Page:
In Pictures: Ultimate Man vs. Computer - Garry Kasparov, Deep Blue and the Internet

Garry Kasparov battled IBM's Deep Blue 16 years ago in February, but that was just the beginning

  • According to IBM, the Deep Blue project began when former Carnegie Mellon doctoral student Feng-hsiung Hsu, developer of a chess-playing computer called Chiptest, and Murray Campbell joined IBM Research in 1989. It started as an effort to explore how to use parallel processing to solve complex computing problems. The Deep Blue team at IBM saw this complex problem as a classical research dilemma of how to develop a chess-playing computer to test the best chess players in the world. Here Kasparov, right, studies the chess board with IBM's Hsu. Credit: Reuters

  • It has been 16 years this month since the first traditional chess match between world champion Garry Kasparov and IBM's Deep Blue supercomputer. In the first challenge, Deep Blue won one game, tied two and lost three. In the rematch the next year, Deep Blue defeated Kasparov in a six-game match -- the first time a reigning world champion lost a match to a computer opponent in tournament play. Kasparov hasn't just battled IBM, he challenged other supercomputers and in a highly successful, hotly contested Internet-based contest. Here we look back at the ultimate in Kasparov vs. machine battles.

  • Elliott Klein, CEO of X3D Technologies, left, shows Kasparov and Kirsan Ilyumzhinov, president of the International Chess Federation, X3D's 3D technology prior to a news conference in New York in January 2003.

  • Kasparov, left, watches as Joseph Hoane moves a piece on behalf of IBM supercomputer Deep Blue early in the third game of their six-game rematch. Credit: Reuters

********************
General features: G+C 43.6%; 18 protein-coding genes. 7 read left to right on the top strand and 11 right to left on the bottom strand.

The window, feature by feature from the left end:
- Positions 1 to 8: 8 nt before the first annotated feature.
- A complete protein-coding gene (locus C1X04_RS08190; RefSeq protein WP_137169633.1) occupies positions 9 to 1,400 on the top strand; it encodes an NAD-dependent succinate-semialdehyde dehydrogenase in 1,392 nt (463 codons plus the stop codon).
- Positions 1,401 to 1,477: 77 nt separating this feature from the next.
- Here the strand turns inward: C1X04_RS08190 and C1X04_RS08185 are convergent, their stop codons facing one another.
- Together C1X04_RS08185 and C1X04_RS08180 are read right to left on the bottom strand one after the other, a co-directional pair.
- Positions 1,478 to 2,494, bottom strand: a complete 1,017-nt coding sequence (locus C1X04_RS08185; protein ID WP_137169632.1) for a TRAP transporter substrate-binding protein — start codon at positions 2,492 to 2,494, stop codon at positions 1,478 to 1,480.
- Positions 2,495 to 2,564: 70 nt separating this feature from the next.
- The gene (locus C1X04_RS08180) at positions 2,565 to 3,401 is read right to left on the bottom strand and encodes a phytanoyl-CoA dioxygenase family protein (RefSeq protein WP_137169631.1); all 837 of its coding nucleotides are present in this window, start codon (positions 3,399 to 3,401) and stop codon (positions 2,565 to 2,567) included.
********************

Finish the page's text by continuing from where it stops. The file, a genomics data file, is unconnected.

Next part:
• After winning the final match against Deep Blue, Kasparov, left, shakes hands with Chung-Jen Tan from IBM's Deep Blue Team before a press conference. Credit: Reuters

  • According to IBM, Deep Blue was a combination of special-purpose hardware and software with an IBM RS/6000 SP2 (seen here) -- a system capable of examining 200 million moves per second, or 50 billion positions in the three minutes allocated for a single move in a chess game. Credit: IBM

  • Kasparov ponders a move early in Game 6 of his $1.1 million chess series against Deep Blue in New York. The supercomputer made chess history when it defeated Kasparov for an overall victory in their six-game rematch, the first time a computer has triumphed over a reigning world champion in a classical match. The victory by the supercomputer in Game 6, which gave Deep Blue the overall win, came after Kasparov resigned after just 19 moves. Credit: Peter Morgan/Reuters

  • Real-world research: Under the guidance of Paul Horn, IBM Research produced chess champ Deep Blue, the world's first copper computer chip and the first provably unbreakable cryptosystem..

  • And then there was … Sting? Kasparov moves a chess piece while his opponent, musician Sting, right, watches during the opening moments of their match in New York on June 29, 2000. Kasparov played Sting and Sting's band simultaneously, as part of the awards ceremony for the first World School Chess Championship. Credit: Reuters